Two events of ecumenical significance took place recently; one was the visit of the Archbishop of Canterbury to Rome; the other was the pilgrimage of a group of Anglicans and Roman Catholics to the Holy Land (“held as one by the Spirit”, 10 December). Both events were marked by a spirit of warm friendship. In both instances everything proceeded with admirable smoothness – and with an amicable agreement not to share the Eucharist.
During the Welby visit to Rome, Bernard Longley, the Archbishop of Birmingham and co-chairman of ARCIC, said gravely: “The obstacles to unity show that the road is much longer than was first thought in 1966.” In the matter of sharing Eucharist why should this be the case? Anglicans already invite members of other churches to share. The problem is a Catholic one, and it has become a scandal to many in the Church and a needless irritation to members of other churches.
The main reason for this regrettable attitude would seem to be that we have allowed high-ranking traditionalists to turn the Eucharist into a reward for virtue and a means of punishing those who have infringed man-made law. I have listened to the arguments offered in defence of the prohibition and I can find no theologically convincing reason why divided Christians should be denied the clearest expression of the unity they seek, together with the medicine to help to heal the wounds of division. What credible excuse can there be for the interminable postponement of Christ-like behaviour?
What are the “obstacles to unity” mentioned by the Archbishop? The short answer would seem to be reliance on the ecclesiology that prevailed in the period before the Second Vatican Council. The council gave us Unitatis Redintegratio, a decree on Church unity that transformed how the Catholic Church had come to think of itself. The days of regarding ourselves as “The One True Church” are gone. Yet we continue to allow misguided traditionalists to legislate for a Church that should be trying to be faithful to the teaching of its most recent council. We have already paid too heavy a price for complying with their antiquated theology and canon law.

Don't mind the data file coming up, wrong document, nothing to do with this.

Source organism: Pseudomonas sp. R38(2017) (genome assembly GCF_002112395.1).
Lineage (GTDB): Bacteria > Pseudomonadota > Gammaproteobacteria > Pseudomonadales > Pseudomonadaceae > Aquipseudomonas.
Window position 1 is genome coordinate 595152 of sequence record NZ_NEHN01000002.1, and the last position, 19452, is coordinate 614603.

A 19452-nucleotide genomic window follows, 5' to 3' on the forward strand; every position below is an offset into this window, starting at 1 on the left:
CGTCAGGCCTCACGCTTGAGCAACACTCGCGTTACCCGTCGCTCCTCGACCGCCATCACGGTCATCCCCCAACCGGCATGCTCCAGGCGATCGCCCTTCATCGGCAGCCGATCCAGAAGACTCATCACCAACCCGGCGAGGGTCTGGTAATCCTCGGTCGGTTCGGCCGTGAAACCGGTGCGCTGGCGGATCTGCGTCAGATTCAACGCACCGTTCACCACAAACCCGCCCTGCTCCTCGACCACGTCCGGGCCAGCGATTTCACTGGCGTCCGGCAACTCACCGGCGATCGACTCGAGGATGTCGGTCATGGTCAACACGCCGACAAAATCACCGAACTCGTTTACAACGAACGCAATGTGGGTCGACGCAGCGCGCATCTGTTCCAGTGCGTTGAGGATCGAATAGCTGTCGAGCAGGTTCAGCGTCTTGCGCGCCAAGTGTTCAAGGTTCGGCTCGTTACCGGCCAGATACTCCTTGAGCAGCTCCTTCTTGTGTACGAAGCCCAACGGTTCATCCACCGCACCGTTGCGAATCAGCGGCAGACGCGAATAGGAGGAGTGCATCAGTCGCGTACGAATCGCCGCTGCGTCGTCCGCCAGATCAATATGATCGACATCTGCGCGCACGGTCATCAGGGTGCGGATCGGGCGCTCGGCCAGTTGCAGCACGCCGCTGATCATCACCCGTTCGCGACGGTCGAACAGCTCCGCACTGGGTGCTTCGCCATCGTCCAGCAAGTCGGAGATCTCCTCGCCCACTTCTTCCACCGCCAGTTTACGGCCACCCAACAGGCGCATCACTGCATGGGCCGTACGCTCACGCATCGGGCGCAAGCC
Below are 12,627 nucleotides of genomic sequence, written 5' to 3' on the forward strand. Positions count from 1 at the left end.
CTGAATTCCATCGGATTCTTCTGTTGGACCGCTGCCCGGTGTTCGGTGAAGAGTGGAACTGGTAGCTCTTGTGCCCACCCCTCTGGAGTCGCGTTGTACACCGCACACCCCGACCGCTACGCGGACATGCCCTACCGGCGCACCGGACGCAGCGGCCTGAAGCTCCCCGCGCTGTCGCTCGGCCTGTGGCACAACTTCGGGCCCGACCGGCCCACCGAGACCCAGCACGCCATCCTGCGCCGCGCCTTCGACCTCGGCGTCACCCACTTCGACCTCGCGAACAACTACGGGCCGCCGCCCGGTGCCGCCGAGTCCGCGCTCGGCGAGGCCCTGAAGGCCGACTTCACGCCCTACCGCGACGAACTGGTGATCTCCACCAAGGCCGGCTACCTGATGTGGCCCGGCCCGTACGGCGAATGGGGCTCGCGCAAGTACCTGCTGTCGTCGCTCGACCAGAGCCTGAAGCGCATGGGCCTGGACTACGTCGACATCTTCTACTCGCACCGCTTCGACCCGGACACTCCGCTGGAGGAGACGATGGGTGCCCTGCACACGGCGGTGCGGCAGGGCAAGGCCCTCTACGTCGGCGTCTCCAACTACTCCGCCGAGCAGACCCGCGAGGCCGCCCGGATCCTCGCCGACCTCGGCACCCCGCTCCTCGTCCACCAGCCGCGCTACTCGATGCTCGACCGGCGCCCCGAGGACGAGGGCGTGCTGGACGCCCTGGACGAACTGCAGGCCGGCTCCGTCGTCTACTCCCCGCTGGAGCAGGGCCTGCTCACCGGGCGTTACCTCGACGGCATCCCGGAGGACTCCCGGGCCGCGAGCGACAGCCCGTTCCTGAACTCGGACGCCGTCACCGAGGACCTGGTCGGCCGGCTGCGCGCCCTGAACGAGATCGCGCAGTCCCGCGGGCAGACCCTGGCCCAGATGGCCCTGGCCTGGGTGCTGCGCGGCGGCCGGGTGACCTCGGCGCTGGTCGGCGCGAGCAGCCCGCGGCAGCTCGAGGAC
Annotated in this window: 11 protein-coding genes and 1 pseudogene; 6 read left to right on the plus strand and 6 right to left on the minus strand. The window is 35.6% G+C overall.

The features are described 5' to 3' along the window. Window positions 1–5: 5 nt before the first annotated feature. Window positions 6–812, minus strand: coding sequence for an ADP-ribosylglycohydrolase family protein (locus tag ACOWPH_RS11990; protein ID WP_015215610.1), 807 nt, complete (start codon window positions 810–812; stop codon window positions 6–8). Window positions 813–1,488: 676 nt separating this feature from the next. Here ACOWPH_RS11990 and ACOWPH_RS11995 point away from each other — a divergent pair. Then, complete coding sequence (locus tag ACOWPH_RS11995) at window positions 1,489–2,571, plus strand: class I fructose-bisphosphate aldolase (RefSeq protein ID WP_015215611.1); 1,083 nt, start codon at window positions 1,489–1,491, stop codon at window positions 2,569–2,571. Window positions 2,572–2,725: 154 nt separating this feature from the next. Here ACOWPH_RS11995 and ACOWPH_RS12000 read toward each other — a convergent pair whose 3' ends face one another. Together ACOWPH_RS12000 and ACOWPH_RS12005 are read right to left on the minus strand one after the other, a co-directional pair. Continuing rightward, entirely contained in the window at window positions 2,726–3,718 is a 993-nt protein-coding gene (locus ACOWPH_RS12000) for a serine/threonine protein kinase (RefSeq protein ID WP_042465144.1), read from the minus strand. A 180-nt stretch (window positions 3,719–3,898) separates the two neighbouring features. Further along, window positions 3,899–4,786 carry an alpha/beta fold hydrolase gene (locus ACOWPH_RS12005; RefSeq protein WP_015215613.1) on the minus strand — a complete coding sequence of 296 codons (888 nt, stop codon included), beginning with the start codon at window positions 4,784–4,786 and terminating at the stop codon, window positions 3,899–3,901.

As W. B. Yeats put it in another context” “Too long a sacrifice can make a stone of the heart.” It is high time for the institutionally impotent to speak truth to power: denial of the right to share the Eucharist with our separated brethren has become a scandal in which we are all involved, if we fail to protest publicly.
It is hard to avoid the suspicion that ecumenically inspired theologians are being forced to hand over their work for judgement by curial figures who are ecumenically untrained and perhaps hostile to the search for Christian unity.
Catholics obsessively preoccupied with laws, prohibitions and the defence of an allegedly “changeless Church” are unlikely to take a benign view of eucharistic sharing. But why should these naysayers, who happen to have institutional power in the Catholic Church at the moment, be allowed to set at naught the hopes of those who have laboured with faith, hope and love in the search for truth and unity?
Fr Gabriel Daly OSA
Letter to the Editor
7 January 2017